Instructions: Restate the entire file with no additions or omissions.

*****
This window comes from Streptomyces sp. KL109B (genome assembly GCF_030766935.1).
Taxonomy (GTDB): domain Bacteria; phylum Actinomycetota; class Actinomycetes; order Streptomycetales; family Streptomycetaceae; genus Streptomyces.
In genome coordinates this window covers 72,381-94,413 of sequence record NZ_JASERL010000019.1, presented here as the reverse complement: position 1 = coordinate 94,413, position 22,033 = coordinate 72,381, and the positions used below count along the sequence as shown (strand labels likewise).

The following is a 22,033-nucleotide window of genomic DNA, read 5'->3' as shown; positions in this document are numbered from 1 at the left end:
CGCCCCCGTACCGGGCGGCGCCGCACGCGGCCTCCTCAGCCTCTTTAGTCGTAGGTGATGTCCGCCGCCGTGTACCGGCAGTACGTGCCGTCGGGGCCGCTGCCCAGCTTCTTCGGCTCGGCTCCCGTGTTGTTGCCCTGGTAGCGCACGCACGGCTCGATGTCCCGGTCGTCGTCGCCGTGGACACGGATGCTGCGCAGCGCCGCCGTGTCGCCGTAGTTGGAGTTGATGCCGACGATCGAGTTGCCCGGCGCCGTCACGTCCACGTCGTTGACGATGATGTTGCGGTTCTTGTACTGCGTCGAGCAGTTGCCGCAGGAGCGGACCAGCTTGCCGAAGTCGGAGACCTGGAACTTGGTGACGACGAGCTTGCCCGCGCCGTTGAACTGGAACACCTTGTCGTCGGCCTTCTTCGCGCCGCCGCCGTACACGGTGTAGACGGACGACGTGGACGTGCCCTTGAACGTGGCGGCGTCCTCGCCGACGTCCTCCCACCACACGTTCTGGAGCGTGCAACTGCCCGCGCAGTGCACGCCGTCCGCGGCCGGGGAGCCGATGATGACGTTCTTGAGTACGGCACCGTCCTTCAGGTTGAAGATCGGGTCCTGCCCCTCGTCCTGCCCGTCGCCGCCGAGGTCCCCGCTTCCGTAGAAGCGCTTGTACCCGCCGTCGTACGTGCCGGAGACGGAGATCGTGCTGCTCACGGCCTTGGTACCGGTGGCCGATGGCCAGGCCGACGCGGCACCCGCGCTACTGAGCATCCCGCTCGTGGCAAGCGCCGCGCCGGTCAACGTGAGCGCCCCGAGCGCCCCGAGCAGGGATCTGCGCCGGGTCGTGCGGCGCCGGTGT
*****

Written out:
This window comes from Streptomyces sp. KL109B (genome assembly GCF_030766935.1).
Taxonomy (GTDB): domain Bacteria; phylum Actinomycetota; class Actinomycetes; order Streptomycetales; family Streptomycetaceae; genus Streptomyces.
In genome coordinates this window covers 72,381-94,413 of sequence record NZ_JASERL010000019.1, presented here as the reverse complement: position 1 = coordinate 94,413, position 22,033 = coordinate 72,381, and the positions used below count along the sequence as shown (strand labels likewise).

The following is a 22,033-nucleotide window of genomic DNA, read 5'->3' as shown; positions in this document are numbered from 1 at the left end:
CGCCCCCGTACCGGGCGGCGCCGCACGCGGCCTCCTCAGCCTCTTTAGTCGTAGGTGATGTCCGCCGCCGTGTACCGGCAGTACGTGCCGTCGGGGCCGCTGCCCAGCTTCTTCGGCTCGGCTCCCGTGTTGTTGCCCTGGTAGCGCACGCACGGCTCGATGTCCCGGTCGTCGTCGCCGTGGACACGGATGCTGCGCAGCGCCGCCGTGTCGCCGTAGTTGGAGTTGATGCCGACGATCGAGTTGCCCGGCGCCGTCACGTCCACGTCGTTGACGATGATGTTGCGGTTCTTGTACTGCGTCGAGCAGTTGCCGCAGGAGCGGACCAGCTTGCCGAAGTCGGAGACCTGGAACTTGGTGACGACGAGCTTGCCCGCGCCGTTGAACTGGAACACCTTGTCGTCGGCCTTCTTCGCGCCGCCGCCGTACACGGTGTAGACGGACGACGTGGACGTGCCCTTGAACGTGGCGGCGTCCTCGCCGACGTCCTCCCACCACACGTTCTGGAGCGTGCAACTGCCCGCGCAGTGCACGCCGTCCGCGGCCGGGGAGCCGATGATGACGTTCTTGAGTACGGCACCGTCCTTCAGGTTGAAGATCGGGTCCTGCCCCTCGTCCTGCCCGTCGCCGCCGAGGTCCCCGCTTCCGTAGAAGCGCTTGTACCCGCCGTCGTACGTGCCGGAGACGGAGATCGTGCTGCTCACGGCCTTGGTACCGGTGGCCGATGGCCAGGCCGACGCGGCACCCGCGCTACTGAGCATCCCGCTCGTGGCAAGCGCCGCGCCGGTCAACGTGAGCGCCCCGAGCGCCCCGAGCAGGGATCTGCGCCGGGTCGTGCGGCGCCGGTGT